LANSING (CCN) — With the Michigan State University's Board of Trustees poised Thursday morning to fire John Engler as its interim president, Michigan's former governor submitted his resignation. Engler came under fire for comments earlier in the week where he said victims of the Larry Nassar sex assault scandal were enjoying the limelight. Engler, a graduate of MSU, took the interim role to help steer his old university through the recovery period after the national scandal which eventually led to criminal action against outgoing President Lou Ann Simon for her part in the cover-up. MSU's trustees turned to Engler after firing Simon from her post. They still paid her nearly $800,000 last year in a consulting role while giving her an office on campus. They gave Engler an annual salary of $510,399 but he donated it to organizations on campus.
LINCOLN, NEBRASKA (CCN) — Cassius Winston exploded for a career-high 29 points to help Michigan State's basketball team make history Thursday night. Winston's big night led the Spartans to a 70-64 road victory over the Nebraska Cornhuskers for their school record 19th consecutive Big 10 Conference victory. Winston also surpassed 1,000 points for his career at MSU by handing out 6 assists to go with his 9-of-15 shooting from the field and 8-of-9 accuracy from the free throw lines. Winston also committed only 4 turnovers while directing MSU's offense from his point guard position. Nick Ward added 15 points and 10 rebounds for the Spartans who improved to 7-0 atop the Big 10 standings where the Michigan Wolverines are 6-0. READ MORE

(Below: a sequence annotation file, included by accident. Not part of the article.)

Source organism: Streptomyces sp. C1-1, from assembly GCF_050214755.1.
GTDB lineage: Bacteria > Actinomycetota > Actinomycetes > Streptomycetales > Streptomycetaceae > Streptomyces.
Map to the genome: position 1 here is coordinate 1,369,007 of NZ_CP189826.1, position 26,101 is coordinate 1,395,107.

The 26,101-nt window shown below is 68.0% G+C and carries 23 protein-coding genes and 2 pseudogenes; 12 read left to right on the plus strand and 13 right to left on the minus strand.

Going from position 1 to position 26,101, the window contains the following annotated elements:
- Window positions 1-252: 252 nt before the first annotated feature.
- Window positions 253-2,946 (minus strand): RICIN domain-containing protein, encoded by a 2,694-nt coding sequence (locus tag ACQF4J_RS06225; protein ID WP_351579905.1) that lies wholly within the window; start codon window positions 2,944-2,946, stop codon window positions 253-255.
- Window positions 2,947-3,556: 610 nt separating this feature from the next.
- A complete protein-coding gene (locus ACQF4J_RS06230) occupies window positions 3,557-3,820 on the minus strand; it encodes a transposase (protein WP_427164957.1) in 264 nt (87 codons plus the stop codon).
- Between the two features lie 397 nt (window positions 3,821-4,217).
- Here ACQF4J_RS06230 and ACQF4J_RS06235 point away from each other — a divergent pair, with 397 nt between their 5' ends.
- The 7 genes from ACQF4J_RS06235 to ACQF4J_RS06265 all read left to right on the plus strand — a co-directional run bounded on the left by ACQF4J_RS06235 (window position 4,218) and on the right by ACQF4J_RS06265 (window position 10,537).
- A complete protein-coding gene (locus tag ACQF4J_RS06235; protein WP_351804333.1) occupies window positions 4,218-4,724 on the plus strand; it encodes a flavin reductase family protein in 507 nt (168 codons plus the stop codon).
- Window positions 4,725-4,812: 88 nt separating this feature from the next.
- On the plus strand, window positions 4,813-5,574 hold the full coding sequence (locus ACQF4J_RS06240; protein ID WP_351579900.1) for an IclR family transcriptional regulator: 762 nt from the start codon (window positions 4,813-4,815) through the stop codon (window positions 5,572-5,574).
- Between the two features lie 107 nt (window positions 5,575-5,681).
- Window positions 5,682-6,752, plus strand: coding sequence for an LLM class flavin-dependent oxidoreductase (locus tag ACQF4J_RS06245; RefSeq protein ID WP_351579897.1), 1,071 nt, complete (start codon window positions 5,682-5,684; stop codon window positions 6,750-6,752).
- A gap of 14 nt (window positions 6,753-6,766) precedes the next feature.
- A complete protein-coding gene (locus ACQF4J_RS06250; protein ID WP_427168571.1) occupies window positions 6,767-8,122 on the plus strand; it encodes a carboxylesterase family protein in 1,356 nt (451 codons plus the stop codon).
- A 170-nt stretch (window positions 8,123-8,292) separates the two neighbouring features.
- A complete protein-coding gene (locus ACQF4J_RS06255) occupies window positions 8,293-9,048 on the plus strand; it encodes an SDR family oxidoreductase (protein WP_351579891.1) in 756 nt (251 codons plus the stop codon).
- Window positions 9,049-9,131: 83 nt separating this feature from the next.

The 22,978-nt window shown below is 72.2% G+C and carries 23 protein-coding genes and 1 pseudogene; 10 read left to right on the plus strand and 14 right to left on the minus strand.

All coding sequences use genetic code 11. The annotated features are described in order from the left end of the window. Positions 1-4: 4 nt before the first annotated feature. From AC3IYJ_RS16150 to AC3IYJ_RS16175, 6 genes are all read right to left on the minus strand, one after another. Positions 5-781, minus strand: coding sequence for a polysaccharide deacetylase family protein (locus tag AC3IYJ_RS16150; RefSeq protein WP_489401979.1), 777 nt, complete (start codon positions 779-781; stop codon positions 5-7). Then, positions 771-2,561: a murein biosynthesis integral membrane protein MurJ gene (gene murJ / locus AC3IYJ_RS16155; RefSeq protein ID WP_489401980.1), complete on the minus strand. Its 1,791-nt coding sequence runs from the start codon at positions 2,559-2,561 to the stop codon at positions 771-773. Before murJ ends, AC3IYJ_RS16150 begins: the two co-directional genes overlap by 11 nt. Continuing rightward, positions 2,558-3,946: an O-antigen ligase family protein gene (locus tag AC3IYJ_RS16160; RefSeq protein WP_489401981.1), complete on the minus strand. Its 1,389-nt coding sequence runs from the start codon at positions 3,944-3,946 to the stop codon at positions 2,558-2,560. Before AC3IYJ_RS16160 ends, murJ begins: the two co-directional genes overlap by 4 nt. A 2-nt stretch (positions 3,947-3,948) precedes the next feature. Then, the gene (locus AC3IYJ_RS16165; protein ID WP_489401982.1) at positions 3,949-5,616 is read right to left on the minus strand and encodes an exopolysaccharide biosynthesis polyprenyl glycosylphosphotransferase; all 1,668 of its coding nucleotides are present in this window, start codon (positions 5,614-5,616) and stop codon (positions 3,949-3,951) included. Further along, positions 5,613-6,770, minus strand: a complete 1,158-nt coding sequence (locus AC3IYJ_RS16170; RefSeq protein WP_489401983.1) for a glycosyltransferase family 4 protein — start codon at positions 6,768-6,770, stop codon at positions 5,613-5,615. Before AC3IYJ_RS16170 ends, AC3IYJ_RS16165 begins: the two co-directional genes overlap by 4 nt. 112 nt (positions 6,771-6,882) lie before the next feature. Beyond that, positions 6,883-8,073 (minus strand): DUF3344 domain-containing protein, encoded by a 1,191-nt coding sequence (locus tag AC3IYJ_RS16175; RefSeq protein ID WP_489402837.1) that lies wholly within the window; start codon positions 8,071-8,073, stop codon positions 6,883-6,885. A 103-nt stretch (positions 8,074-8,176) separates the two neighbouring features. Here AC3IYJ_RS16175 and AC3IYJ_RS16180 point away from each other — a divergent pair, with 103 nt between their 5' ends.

NEW YORK (VOA) — President Donald Trump's former lawyer Michael Cohen admitted Thursday that he paid a man in 2015 to rig online opinion polls to favor Trump as he began running for the presidency. Cohen confirmed a Wall Street Journal report that in early 2015 he paid the head of a small technology firm, John Gauger, to write computer script that would place multiple votes for Trump in an online poll of news broadcaster CNBC. They repeated the effort in an online poll of website Drudge Report, which is popular with conservatives. Cohen, who also paid Gauger to create a social media account to promote himself, confirmed the main elements of the Journal story. "What I did was at the direction of and for the sole benefit of @realDonaldTrump @POTUS. I truly regret my blind loyalty to a man who doesn't deserve it," Cohen wrote on his Twitter account.
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